Based upon how many people read the book, it is obvious that it was impactful.  Your book does not have to be good to be a best seller, but it does have to make an impression.

So what is the deal – what is the good or bad of it and why are people upset about it?  Here is my take.

The Good:

As you can guess, the book is quite powerful.  The story line is unbelievably emotionally charged and Young does an excellent job conveying the loss and sheer heartache surrounding a father’s loss of a child.  I read this book shortly after it came out and as a dad of a little girl, I was bawling while reading it.  It was quite unattractive, my wife kept asking me if I was ok.  At multiple points in the book, I was brought to tears over the depiction of Mack’s loss and suffering.  I don’t know if Young had loss in his life, but The Shack pulls you in and makes the pain of loss clear and palpable.  For people who have experienced great loss in their lives, this depiction of a character who suffers and then finds redemption through God was significant.  It seem like many readers experienced a “he gets what I am going through” kind of feeling with Young’s writing.

Young also does a good job of portraying God’s wonderful love for His children.  Mack spends years sad and angry at God and in rebellion but God is there ready to show him that His perfect love washes away all sin.  As a believer in Jesus, seeing anyone walk through great pain to a point of trust in Jesus is an awesome thing to behold, even in fictional form.  Jesus used all different types of pictures in parable to convey just how much the Father loves us and to help us understand God in our limited mind so just using fiction can be a good thing.

I have friends who experienced great pain in their lives from loss and abuse and they feel like The Shack really spoke to them and helped them through their struggles. Offering a picture of an understanding and all forgiving God when so many people need it is a good thing and should not be dismissed because the book is otherwise flawed.

The Bad:

We can get into specific theological issues with The Shack and there are quite a few, but for me there are two main problems with the book.  They are big ones:

1 – Young’s pictures of God and His actions towards Mack diminish portions of God’s character in favor of making God more acceptable to man.

God is presented in a number of persons who look like regular old people…people that Young thinks are sympathetic.  They look nothing like the Biblical depiction of the Trinity and Young depicts them as such for a troublesome reason, to make the protagonist feel more comfortable.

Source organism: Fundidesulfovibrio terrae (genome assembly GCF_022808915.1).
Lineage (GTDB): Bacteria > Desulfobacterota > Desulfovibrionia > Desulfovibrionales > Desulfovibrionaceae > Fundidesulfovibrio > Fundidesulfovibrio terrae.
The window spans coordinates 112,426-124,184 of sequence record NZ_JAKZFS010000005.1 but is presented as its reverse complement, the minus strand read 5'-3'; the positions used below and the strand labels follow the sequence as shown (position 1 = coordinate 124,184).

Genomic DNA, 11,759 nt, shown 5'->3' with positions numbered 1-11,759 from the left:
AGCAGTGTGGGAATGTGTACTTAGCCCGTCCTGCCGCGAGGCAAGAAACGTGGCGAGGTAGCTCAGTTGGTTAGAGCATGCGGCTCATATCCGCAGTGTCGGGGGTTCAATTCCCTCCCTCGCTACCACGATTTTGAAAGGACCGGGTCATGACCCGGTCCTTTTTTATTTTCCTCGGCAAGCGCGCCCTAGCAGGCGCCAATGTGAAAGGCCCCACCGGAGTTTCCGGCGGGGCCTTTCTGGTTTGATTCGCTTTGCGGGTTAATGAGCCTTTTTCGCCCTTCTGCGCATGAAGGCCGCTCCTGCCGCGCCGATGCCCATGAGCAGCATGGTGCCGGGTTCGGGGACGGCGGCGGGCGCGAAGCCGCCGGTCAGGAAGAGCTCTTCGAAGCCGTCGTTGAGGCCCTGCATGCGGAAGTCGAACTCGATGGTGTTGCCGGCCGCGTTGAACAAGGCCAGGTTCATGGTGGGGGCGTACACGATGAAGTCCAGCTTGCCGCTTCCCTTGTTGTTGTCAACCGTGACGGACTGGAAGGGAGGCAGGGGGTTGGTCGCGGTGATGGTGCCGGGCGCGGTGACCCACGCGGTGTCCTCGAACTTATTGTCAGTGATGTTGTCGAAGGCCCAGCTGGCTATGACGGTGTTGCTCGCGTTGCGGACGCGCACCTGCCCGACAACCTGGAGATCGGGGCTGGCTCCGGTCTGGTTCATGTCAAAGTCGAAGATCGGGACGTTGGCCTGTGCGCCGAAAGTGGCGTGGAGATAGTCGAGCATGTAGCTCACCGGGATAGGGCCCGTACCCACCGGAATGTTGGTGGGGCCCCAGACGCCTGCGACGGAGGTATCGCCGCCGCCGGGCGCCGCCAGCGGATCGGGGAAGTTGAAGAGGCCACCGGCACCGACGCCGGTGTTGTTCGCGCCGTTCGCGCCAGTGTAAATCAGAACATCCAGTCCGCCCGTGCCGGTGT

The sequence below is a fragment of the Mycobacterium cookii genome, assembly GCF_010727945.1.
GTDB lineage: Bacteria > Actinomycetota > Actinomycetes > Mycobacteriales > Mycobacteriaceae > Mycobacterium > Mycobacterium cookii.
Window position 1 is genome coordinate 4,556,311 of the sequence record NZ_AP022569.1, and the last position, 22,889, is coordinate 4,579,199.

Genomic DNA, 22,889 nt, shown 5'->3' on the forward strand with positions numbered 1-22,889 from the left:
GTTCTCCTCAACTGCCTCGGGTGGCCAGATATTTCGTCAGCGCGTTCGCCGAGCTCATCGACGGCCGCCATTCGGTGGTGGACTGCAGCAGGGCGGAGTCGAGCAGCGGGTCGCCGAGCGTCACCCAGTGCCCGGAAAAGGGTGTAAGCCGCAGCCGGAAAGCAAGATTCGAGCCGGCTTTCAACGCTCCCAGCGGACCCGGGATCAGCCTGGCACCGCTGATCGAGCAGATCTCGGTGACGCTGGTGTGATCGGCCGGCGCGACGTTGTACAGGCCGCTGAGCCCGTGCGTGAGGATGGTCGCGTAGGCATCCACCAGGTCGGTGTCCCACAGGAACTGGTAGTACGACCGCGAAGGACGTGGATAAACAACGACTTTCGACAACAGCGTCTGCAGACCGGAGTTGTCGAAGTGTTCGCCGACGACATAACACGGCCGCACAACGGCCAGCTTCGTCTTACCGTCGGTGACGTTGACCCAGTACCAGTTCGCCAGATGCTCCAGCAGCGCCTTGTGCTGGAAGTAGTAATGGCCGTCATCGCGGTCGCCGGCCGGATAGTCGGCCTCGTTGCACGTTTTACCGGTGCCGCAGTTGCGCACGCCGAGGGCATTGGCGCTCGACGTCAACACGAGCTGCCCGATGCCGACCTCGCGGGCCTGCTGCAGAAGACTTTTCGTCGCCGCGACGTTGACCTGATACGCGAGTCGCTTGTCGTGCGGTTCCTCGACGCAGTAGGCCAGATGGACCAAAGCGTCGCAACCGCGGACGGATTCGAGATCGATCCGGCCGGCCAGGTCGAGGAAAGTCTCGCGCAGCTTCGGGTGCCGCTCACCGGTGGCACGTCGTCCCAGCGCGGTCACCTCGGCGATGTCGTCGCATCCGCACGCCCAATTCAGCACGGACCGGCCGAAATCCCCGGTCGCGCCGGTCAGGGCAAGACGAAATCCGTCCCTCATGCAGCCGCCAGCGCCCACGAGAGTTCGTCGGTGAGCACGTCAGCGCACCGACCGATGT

In other words, God changes Himself into an image different from His regular old awesomeness so that a man feels more comfortable with Him. God changes to accommodate man’s feelings.  While this seems to make sense in the flow of the story, it is completely upending the actual relationship involved and making the eternal, unchanging God subject to our feelings about Him.  Mack is supposed to be the servant of the Most High Eternal God, not the other way around.

In the Bible, when people interact with the heavenly beings as they truly are, whether it be with angels or with God, the reaction of the people is dramatic.  “Fear not” or “get up” are usually the first words spoken as the person has fallen on their face in awe or is terrified by the brilliant holiness before them.  Jesus knocks Paul to his knees when He appears on the Road to Damascus and Paul’s companions remain on their knees during that entire encounter.  When God appeared at Mt. Sinai to Moses, the mountain was covered in smoke and lightning and thunder.  The Israelites were terrified and even later Moses’ has to veil his face because the glory of God just reflecting off of him is too much to see.

God by nature is awesome and glorious and powerful and holy  – it is who He is and He does not ever, ever, ever ( did I mention ever) apologize for it.  You simply cannot understand God unless you understand His whole character.  Depicting God as serving tea to someone to make them feel better may make the reader feel better but it places the Creator as subject to the whims and emotions of the created.  God loves us but doesn’t cater to us and He certainly doesn’t lower Himself to placate us.